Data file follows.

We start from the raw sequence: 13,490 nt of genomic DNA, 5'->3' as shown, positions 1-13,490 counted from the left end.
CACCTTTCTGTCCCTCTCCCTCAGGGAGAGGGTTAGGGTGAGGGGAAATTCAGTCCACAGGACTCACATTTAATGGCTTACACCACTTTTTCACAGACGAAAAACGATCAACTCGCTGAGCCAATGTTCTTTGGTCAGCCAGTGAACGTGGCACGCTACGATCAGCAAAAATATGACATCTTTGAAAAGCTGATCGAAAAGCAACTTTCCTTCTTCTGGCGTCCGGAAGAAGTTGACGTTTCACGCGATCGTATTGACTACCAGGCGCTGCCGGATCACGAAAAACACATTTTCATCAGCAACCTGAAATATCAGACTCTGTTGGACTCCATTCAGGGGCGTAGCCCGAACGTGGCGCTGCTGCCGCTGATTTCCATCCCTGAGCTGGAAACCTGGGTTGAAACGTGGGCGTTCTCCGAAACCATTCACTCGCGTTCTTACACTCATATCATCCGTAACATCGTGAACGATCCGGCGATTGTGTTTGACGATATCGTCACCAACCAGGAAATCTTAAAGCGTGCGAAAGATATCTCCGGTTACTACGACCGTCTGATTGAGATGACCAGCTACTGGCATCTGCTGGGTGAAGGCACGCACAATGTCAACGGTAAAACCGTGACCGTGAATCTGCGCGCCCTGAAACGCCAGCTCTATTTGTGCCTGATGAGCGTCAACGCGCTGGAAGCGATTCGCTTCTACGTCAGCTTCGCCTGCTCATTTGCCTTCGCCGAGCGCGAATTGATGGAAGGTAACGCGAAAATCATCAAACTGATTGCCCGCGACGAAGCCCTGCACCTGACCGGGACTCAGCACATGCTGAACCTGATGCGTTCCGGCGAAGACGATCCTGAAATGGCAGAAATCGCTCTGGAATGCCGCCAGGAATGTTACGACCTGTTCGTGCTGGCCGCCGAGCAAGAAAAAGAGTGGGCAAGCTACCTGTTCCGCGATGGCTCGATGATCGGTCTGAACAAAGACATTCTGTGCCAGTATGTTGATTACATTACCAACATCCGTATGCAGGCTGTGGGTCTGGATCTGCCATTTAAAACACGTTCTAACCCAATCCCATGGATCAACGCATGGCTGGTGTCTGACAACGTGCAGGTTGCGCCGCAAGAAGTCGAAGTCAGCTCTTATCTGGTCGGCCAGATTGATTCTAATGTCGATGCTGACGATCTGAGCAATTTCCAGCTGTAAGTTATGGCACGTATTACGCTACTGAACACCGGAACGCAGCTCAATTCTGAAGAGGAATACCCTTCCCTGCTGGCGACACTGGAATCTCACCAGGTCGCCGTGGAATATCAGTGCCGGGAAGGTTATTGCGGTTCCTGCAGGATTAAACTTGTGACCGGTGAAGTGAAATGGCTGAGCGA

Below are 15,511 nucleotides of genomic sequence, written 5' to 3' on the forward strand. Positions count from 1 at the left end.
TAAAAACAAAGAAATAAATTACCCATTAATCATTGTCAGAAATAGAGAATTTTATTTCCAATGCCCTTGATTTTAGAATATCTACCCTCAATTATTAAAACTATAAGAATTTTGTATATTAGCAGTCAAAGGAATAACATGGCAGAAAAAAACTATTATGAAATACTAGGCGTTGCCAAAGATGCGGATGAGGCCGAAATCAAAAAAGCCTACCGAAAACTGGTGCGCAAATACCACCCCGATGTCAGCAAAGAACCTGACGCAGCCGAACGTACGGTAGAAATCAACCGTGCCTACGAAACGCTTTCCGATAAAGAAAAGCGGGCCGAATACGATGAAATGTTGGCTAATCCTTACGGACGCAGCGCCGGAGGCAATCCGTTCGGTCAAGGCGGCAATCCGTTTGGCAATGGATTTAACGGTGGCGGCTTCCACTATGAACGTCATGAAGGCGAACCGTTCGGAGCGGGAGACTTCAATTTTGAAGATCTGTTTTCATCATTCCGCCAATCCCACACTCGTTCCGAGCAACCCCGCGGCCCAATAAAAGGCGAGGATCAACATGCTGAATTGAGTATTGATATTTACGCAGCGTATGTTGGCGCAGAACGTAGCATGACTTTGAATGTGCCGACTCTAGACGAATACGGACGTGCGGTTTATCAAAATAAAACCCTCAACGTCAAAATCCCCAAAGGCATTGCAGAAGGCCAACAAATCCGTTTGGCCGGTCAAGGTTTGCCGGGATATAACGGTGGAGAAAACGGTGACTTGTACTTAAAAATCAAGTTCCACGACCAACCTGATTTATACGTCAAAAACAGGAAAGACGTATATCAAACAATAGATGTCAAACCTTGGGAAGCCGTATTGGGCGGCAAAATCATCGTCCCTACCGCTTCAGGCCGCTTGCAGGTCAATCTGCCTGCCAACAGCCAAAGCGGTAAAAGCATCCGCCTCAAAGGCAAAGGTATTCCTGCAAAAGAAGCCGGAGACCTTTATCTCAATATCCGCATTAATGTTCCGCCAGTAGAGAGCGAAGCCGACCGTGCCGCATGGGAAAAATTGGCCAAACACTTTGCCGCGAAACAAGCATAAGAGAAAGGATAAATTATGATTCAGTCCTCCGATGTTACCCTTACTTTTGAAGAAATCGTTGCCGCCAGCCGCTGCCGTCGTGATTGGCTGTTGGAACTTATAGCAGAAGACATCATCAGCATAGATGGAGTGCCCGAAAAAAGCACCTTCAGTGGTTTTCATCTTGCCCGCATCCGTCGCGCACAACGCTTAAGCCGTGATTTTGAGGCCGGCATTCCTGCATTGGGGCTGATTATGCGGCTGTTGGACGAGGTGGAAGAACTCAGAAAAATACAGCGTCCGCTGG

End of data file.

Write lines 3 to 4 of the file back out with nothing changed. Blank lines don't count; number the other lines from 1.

Below are 15,511 nucleotides of genomic sequence, written 5' to 3' on the forward strand. Positions count from 1 at the left end.
TAAAAACAAAGAAATAAATTACCCATTAATCATTGTCAGAAATAGAGAATTTTATTTCCAATGCCCTTGATTTTAGAATATCTACCCTCAATTATTAAAACTATAAGAATTTTGTATATTAGCAGTCAAAGGAATAACATGGCAGAAAAAAACTATTATGAAATACTAGGCGTTGCCAAAGATGCGGATGAGGCCGAAATCAAAAAAGCCTACCGAAAACTGGTGCGCAAATACCACCCCGATGTCAGCAAAGAACCTGACGCAGCCGAACGTACGGTAGAAATCAACCGTGCCTACGAAACGCTTTCCGATAAAGAAAAGCGGGCCGAATACGATGAAATGTTGGCTAATCCTTACGGACGCAGCGCCGGAGGCAATCCGTTCGGTCAAGGCGGCAATCCGTTTGGCAATGGATTTAACGGTGGCGGCTTCCACTATGAACGTCATGAAGGCGAACCGTTCGGAGCGGGAGACTTCAATTTTGAAGATCTGTTTTCATCATTCCGCCAATCCCACACTCGTTCCGAGCAACCCCGCGGCCCAATAAAAGGCGAGGATCAACATGCTGAATTGAGTATTGATATTTACGCAGCGTATGTTGGCGCAGAACGTAGCATGACTTTGAATGTGCCGACTCTAGACGAATACGGACGTGCGGTTTATCAAAATAAAACCCTCAACGTCAAAATCCCCAAAGGCATTGCAGAAGGCCAACAAATCCGTTTGGCCGGTCAAGGTTTGCCGGGATATAACGGTGGAGAAAACGGTGACTTGTACTTAAAAATCAAGTTCCACGACCAACCTGATTTATACGTCAAAAACAGGAAAGACGTATATCAAACAATAGATGTCAAACCTTGGGAAGCCGTATTGGGCGGCAAAATCATCGTCCCTACCGCTTCAGGCCGCTTGCAGGTCAATCTGCCTGCCAACAGCCAAAGCGGTAAAAGCATCCGCCTCAAAGGCAAAGGTATTCCTGCAAAAGAAGCCGGAGACCTTTATCTCAATATCCGCATTAATGTTCCGCCAGTAGAGAGCGAAGCCGACCGTGCCGCATGGGAAAAATTGGCCAAACACTTTGCCGCGAAACAAGCATAAGAGAAAGGATAAATTATGATTCAGTCCTCCGATGTTACCCTTACTTTTGAAGAAATCGTTGCCGCCAGCCGCTGCCGTCGTGATTGGCTGTTGGAACTTATAGCAGAAGACATCATCAGCATAGATGGAGTGCCCGAAAAAAGCACCTTCAGTGGTTTTCATCTTGCCCGCATCCGTCGCGCACAACGCTTAAGCCGTGATTTTGAGGCCGGCATTCCTGCATTGGGGCTGATTATGCGGCTGTTGGACGAGGTGGAAGAACTCAGAAAAATACAGCGTCCGCTGG